A Journey to ACHA Accreditation

Ryan presents the latest trends in healthcare to DSGW associates and consultants.

By Ryan Turner, AIA, ACHA, EDAC
Healthcare Design, Principal

The American College of Healthcare Architects (ACHA) provides Board Certification for architects who practice as healthcare specialists. The journey to ACHA certification proved to be one of the most challenging yet rewarding experiences I’ve had in my career. The entire process was extremely rigorous from submitting an application, assembling a portfolio, soliciting letters of recommendation from colleagues and clients, to finally, sitting for and passing the exam.

Practical Experience
The tagline for the ACHA is “Experienced, Certified, Preferred.” ACHA certification is really about practical knowledge—and not just memorization for an exam. Unlike many other certifications, the ACHA exam is based on experience and much of the content cannot be studied. Architects who earn the ACHA credential have had their healthcare experience and knowledge independently evaluated and approved through the application, portfolio and testing process. It’s a stamp of approval that differentiates architects with specialized health care skills for their clients, employers and colleagues.

Relevance for Rural Health Care
Even though some small hospitals or systems may lack some specialized services, departments, or amenities, our broad knowledge base helps DSGW and our clients to plan for flexibility — to anticipate new technology and future services and needs, as well as industry trends. It’s a kind of “tethered knowledge” that links urban systems with smaller rural facilities in — knowledge that strengthens the entire health care system.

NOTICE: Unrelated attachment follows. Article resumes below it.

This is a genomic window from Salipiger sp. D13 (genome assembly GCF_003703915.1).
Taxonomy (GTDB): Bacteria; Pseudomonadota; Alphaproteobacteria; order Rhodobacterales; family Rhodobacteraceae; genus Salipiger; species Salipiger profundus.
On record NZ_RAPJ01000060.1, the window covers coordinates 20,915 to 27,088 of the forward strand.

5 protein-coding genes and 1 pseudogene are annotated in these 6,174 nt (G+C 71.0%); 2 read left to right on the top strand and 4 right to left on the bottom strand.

About the ACHA
ACHA was founded in the year 2000 by fifty health care designers who felt that health care architecture involved such complex systems, technology, and codes that it required its own certification—one beyond traditional architectural registration exams. The goal is to transform healthcare through better built environments.

In 2008, the American Institute of Architects honored ACHA as the first and only organization whose accreditation it recognizes. There are currently just over 400 architects in the US that are ACHA certified out of 110,000+ architects in the country and I am the 13th architect in Minnesota to gain certification (out of 3,664 architects in the State).

Now that I’ve achieved ACHA Certification, my study will continue. Upon certification, the ACHA has extremely rigorous continuing education requirements for professionals to keep us up to date on innovations, trends, and best practices around the world.